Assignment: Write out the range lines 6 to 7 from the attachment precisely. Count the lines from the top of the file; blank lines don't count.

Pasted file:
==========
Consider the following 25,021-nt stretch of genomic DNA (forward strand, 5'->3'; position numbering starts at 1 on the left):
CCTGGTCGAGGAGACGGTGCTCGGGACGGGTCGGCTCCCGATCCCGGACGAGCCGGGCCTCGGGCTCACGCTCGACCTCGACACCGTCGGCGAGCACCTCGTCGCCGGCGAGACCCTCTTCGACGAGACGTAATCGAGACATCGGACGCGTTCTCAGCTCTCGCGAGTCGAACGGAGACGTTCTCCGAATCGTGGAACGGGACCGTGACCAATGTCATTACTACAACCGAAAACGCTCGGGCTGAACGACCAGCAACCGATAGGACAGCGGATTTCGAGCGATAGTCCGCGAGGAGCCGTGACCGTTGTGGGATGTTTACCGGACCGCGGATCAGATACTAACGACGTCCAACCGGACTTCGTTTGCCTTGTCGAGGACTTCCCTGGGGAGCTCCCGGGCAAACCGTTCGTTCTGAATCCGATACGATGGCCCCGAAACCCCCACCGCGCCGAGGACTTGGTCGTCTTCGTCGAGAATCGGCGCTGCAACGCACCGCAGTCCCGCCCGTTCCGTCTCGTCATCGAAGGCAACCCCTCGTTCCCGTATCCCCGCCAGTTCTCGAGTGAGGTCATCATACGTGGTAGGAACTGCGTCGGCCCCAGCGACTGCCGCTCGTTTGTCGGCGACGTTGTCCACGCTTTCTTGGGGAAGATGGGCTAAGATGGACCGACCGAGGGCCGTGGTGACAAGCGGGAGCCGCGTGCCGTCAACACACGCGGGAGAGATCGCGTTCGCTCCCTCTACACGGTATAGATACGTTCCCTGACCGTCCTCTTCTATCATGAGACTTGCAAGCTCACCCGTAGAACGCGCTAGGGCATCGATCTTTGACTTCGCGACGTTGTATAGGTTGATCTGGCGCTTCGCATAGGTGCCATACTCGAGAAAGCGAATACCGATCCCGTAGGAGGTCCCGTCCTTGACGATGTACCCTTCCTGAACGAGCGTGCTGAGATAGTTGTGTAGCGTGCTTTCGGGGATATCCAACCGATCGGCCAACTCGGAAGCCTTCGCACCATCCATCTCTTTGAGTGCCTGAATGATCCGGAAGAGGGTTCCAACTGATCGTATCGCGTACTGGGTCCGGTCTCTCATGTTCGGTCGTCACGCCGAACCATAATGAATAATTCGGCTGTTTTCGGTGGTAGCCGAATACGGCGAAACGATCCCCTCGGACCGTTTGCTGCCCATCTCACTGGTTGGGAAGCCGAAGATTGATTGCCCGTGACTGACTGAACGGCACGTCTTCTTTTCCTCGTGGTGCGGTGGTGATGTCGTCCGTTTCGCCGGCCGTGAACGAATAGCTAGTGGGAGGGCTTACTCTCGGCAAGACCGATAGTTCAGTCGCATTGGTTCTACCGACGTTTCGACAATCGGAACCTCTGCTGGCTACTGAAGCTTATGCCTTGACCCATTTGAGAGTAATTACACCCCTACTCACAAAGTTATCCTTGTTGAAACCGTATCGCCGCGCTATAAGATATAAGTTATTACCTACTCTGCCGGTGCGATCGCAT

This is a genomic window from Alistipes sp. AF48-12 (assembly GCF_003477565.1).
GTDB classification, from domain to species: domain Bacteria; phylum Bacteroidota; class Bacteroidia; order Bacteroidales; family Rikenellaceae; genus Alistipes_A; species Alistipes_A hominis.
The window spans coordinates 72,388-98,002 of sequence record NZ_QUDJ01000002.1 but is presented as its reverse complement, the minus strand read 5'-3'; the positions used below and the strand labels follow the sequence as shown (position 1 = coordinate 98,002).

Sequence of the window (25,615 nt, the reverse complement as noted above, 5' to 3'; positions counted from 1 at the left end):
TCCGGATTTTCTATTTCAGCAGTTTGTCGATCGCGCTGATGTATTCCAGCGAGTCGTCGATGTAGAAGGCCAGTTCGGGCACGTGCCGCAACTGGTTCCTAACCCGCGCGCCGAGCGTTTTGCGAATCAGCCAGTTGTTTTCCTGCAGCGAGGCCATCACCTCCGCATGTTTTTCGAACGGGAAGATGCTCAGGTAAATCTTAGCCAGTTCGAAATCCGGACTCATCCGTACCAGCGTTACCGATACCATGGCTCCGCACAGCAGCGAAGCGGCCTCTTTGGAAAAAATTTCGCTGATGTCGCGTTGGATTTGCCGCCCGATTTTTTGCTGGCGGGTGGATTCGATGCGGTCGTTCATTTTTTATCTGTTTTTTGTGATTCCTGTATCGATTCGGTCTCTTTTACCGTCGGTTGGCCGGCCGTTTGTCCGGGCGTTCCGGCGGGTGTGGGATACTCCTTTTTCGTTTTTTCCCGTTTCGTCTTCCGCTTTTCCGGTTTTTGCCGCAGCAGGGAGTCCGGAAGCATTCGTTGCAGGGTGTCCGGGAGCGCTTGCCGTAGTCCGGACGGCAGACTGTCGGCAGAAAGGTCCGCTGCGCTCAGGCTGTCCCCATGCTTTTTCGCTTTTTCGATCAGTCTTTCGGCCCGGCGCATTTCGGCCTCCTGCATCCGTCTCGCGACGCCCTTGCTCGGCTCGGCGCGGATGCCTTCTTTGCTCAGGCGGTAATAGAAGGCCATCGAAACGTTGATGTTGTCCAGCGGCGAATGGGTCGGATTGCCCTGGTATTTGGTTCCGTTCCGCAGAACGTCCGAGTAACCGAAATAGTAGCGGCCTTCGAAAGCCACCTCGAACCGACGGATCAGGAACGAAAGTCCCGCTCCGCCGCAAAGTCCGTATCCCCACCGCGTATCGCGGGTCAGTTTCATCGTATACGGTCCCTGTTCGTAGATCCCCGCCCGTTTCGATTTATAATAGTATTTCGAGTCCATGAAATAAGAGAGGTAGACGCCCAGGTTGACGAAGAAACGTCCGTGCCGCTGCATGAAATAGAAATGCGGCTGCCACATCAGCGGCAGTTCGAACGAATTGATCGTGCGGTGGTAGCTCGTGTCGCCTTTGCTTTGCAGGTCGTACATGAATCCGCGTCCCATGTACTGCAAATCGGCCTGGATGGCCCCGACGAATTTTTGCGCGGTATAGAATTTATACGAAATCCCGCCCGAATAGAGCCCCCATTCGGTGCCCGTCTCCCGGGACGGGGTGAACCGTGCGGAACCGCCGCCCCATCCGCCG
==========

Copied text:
Sequence of the window (25,615 nt, the reverse complement as noted above, 5' to 3'; positions counted from 1 at the left end):
TCCGGATTTTCTATTTCAGCAGTTTGTCGATCGCGCTGATGTATTCCAGCGAGTCGTCGATGTAGAAGGCCAGTTCGGGCACGTGCCGCAACTGGTTCCTAACCCGCGCGCCGAGCGTTTTGCGAATCAGCCAGTTGTTTTCCTGCAGCGAGGCCATCACCTCCGCATGTTTTTCGAACGGGAAGATGCTCAGGTAAATCTTAGCCAGTTCGAAATCCGGACTCATCCGTACCAGCGTTACCGATACCATGGCTCCGCACAGCAGCGAAGCGGCCTCTTTGGAAAAAATTTCGCTGATGTCGCGTTGGATTTGCCGCCCGATTTTTTGCTGGCGGGTGGATTCGATGCGGTCGTTCATTTTTTATCTGTTTTTTGTGATTCCTGTATCGATTCGGTCTCTTTTACCGTCGGTTGGCCGGCCGTTTGTCCGGGCGTTCCGGCGGGTGTGGGATACTCCTTTTTCGTTTTTTCCCGTTTCGTCTTCCGCTTTTCCGGTTTTTGCCGCAGCAGGGAGTCCGGAAGCATTCGTTGCAGGGTGTCCGGGAGCGCTTGCCGTAGTCCGGACGGCAGACTGTCGGCAGAAAGGTCCGCTGCGCTCAGGCTGTCCCCATGCTTTTTCGCTTTTTCGATCAGTCTTTCGGCCCGGCGCATTTCGGCCTCCTGCATCCGTCTCGCGACGCCCTTGCTCGGCTCGGCGCGGATGCCTTCTTTGCTCAGGCGGTAATAGAAGGCCATCGAAACGTTGATGTTGTCCAGCGGCGAATGGGTCGGATTGCCCTGGTATTTGGTTCCGTTCCGCAGAACGTCCGAGTAACCGAAATAGTAGCGGCCTTCGAAAGCCACCTCGAACCGACGGATCAGGAACGAAAGTCCCGCTCCGCCGCAAAGTCCGTATCCCCACCGCGTATCGCGGGTCAGTTTCATCGTATACGGTCCCTGTTCGTAGATCCCCGCCCGTTTCGATTTATAATAGTATTTCGAGTCCATGAAATAAGAGAGGTAGACGCCCAGGTTGACGAAGAAACGTCCGTGCCGCTGCATGAAATAGAAATGCGGCTGCCACATCAGCGGCAGTTCGAACGAATTGATCGTGCGGTGGTAGCTCGTGTCGCCTTTGCTTTGCAGGTCGTACATGAATCCGCGTCCCATGTACTGCAAATCGGCCTGGATGGCCCCGACGAATTTTTGCGCGGTATAGAATTTATACGAAATCCCGCCCGAATAGAGCCCCCATTCGGTGCCCGTCTCCCGGGACGGGGTGAACCGTGCGGAACCGCCGCCCCATCCGCCG